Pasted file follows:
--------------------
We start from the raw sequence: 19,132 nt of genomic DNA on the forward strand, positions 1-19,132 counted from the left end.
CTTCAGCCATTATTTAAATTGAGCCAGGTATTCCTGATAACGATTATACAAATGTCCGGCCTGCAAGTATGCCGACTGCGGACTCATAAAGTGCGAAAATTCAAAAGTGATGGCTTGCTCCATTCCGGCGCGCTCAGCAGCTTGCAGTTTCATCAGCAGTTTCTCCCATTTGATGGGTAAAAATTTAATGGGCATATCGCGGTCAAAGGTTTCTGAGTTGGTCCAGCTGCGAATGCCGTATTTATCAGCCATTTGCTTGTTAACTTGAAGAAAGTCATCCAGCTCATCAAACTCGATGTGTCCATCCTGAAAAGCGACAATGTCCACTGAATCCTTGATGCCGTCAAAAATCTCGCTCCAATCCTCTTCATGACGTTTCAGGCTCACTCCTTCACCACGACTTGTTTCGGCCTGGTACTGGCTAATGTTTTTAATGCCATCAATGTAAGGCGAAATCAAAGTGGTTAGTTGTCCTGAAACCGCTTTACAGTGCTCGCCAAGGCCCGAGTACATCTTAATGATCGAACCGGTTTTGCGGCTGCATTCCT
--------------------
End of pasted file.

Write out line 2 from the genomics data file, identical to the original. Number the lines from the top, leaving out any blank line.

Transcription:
CTTCAGCCATTATTTAAATTGAGCCAGGTATTCCTGATAACGATTATACAAATGTCCGGCCTGCAAGTATGCCGACTGCGGACTCATAAAGTGCGAAAATTCAAAAGTGATGGCTTGCTCCATTCCGGCGCGCTCAGCAGCTTGCAGTTTCATCAGCAGTTTCTCCCATTTGATGGGTAAAAATTTAATGGGCATATCGCGGTCAAAGGTTTCTGAGTTGGTCCAGCTGCGAATGCCGTATTTATCAGCCATTTGCTTGTTAACTTGAAGAAAGTCATCCAGCTCATCAAACTCGATGTGTCCATCCTGAAAAGCGACAATGTCCACTGAATCCTTGATGCCGTCAAAAATCTCGCTCCAATCCTCTTCATGACGTTTCAGGCTCACTCCTTCACCACGACTTGTTTCGGCCTGGTACTGGCTAATGTTTTTAATGCCATCAATGTAAGGCGAAATCAAAGTGGTTAGTTGTCCTGAAACCGCTTTACAGTGCTCGCCAAGGCCCGAGTACATCTTAATGATCGAACCGGTTTTGCGGCTGCATTCCT